[Now and then I like to try my hand at writing in the style of an author I admire. No points will be awarded for guessing the inspiration here.]
My sister Lila was smart as hell, she really was.
Not that Hazel and I were stupid- all three of us Salinger kids were what the adults liked to call “gifted,” whatever that was supposed to mean- but Lila was about as smart as both of us put together. She had this real great way of looking at the world, and then figuring out how to put it down on paper without it getting all jumbled up. She wrote the most beautiful stories you ever read. You’d cry if you could read how beautiful some of her stories were. She was a real genius and everybody knew it.
They skipped her up two grades and gave her a scholarship to this fancy writing program, and about six publishing agencies practically had guys camping outside her dorm room waiting to see what she was going to come out with. Lila was probably the smartest, most talented person in the whole world, and then she went and did a goddamn stupid thing like jumping out that window.
They expected me to say something nice at the funeral, being the older brother and all. A poem or a song or any old thing, as long as it sounded nice. So I tried to come up with something, but if you want to know the truth I really didn’t see the point. Lila was the writer, not me.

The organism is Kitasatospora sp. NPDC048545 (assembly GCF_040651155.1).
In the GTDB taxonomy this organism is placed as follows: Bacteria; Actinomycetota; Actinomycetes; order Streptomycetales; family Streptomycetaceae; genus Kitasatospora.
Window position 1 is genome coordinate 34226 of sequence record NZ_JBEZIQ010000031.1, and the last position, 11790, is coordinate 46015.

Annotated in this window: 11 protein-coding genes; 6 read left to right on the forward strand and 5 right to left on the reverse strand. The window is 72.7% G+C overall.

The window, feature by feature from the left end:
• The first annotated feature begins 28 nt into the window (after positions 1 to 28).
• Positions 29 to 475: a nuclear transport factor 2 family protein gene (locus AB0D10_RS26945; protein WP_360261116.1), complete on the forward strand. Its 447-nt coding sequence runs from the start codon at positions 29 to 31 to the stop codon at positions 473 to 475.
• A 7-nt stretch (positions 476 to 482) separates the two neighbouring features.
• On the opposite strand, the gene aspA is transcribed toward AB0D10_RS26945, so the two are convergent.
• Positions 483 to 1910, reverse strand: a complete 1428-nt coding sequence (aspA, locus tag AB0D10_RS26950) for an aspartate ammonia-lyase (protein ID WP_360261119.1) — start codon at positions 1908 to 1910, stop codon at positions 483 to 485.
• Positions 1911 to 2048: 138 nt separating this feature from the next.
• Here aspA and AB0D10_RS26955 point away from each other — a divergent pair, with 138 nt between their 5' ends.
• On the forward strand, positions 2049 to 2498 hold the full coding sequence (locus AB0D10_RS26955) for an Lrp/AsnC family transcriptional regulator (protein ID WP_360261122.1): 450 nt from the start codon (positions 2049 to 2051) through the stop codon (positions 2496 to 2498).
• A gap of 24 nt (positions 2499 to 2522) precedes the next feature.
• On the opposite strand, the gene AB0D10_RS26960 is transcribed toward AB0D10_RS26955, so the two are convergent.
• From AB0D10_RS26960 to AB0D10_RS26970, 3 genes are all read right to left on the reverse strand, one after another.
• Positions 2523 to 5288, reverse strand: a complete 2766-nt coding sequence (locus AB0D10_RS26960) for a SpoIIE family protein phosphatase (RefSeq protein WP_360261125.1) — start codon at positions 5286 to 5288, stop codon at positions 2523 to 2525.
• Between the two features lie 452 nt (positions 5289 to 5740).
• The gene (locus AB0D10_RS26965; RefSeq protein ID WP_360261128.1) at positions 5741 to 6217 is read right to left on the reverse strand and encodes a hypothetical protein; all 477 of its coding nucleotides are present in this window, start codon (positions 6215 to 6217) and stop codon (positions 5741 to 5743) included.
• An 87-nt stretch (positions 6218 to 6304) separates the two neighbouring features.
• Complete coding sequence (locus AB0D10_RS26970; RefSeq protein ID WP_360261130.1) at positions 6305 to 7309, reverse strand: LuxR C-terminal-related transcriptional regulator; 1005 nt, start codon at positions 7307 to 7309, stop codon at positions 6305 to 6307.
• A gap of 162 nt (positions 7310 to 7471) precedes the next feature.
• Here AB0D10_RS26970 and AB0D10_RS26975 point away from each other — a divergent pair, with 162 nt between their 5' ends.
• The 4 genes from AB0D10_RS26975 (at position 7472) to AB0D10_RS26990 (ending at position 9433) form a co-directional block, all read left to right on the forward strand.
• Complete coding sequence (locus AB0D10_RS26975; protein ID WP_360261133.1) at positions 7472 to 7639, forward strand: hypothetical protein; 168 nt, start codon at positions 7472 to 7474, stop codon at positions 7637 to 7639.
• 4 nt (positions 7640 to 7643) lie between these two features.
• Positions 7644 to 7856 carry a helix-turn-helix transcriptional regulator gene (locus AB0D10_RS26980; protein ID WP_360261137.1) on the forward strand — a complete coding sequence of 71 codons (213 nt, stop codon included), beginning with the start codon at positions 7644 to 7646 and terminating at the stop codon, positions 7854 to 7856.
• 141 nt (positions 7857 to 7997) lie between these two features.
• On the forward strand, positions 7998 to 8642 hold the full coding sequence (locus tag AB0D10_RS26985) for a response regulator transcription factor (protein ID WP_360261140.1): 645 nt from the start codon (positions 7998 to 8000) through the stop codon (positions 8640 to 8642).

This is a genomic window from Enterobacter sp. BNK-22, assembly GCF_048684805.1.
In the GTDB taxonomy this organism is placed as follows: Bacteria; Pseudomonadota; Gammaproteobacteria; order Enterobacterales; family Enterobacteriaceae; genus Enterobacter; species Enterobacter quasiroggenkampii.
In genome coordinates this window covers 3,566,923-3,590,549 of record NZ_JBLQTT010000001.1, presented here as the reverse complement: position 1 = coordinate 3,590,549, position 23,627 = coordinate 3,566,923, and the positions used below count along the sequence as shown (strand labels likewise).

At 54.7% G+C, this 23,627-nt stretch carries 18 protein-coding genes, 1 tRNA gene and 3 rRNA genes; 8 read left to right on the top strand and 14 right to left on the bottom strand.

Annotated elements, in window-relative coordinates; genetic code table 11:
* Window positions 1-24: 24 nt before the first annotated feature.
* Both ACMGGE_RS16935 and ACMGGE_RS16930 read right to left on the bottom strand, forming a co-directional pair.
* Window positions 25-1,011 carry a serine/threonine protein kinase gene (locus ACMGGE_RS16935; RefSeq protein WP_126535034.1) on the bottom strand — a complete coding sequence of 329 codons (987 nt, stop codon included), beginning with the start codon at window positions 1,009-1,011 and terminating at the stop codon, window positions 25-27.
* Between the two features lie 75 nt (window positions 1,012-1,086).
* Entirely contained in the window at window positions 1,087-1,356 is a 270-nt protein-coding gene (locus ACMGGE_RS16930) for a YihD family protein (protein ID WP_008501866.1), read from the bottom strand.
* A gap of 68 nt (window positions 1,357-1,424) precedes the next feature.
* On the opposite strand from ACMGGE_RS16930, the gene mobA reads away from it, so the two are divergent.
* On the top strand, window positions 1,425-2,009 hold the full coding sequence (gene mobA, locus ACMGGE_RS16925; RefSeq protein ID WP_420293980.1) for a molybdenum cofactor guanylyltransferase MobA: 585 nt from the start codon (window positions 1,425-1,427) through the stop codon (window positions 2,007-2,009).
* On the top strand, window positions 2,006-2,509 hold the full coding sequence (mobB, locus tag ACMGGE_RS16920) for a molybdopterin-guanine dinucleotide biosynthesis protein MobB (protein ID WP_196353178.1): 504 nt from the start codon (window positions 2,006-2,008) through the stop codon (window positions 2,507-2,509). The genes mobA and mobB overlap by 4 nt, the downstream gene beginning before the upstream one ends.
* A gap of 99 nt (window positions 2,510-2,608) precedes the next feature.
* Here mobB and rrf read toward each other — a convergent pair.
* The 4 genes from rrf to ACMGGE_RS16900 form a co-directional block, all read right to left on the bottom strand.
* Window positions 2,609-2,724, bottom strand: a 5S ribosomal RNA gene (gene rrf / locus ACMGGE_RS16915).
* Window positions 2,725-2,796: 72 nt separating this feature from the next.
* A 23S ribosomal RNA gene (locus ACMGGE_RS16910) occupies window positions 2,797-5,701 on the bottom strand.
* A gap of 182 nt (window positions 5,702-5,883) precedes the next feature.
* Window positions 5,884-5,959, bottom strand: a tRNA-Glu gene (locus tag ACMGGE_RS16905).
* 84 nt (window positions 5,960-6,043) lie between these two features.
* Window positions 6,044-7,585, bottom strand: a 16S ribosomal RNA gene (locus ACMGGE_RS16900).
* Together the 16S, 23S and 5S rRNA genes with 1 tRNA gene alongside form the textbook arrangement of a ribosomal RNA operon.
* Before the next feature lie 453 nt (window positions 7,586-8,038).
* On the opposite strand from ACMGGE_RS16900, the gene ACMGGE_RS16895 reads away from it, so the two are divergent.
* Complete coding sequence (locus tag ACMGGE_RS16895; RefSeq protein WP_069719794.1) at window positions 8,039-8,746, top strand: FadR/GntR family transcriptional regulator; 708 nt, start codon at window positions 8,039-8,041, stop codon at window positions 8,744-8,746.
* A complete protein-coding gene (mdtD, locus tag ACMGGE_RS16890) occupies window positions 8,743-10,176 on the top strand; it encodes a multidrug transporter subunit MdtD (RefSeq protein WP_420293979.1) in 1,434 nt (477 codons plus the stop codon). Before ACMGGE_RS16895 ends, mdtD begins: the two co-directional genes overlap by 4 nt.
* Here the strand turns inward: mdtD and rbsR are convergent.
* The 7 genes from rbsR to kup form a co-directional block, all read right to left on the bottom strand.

I wasn’t going to say so and make everybody feel even worse, so I sat up in my old bedroom with lot of books and a blank page in the typewriter and tried to look like I was really trying.
Hazel kept coming up the stairs to stand in the doorway and look at me, but she didn’t say anything until about the eighteenth time I saw her there.
I could tell that time that maybe she was going to say something, because she kept kicking the toe of her tennis shoe against the doorframe like she wanted my attention. I turned around to look at her, but I figured it was better if I just waited and let her say something first. You can’t say anything to girls her age, when they’re about twelve or thirteen- you can’t say anything to them or they get upset.
Finally Hazel said, “Have you got any money?”
She shrugged. “A couple of dollars. I just want to go down to the drugstore.”
“Sure. Come here.”
Hazel came over and put her hand out, palm up. I gave her the spare change out of my pocket. “Thanks,” she said. She started to turn around and leave.
“You know, it’s polite to ask me if I want anything from the drugstore.”
Heaving a very loud sigh, Hazel said, “What’s polite is not to stay locked up in here all day and make me have to sit with our mother and Douglas all by myself.”
I stood up. “Maybe I’ll walk down to the drugstore with you.”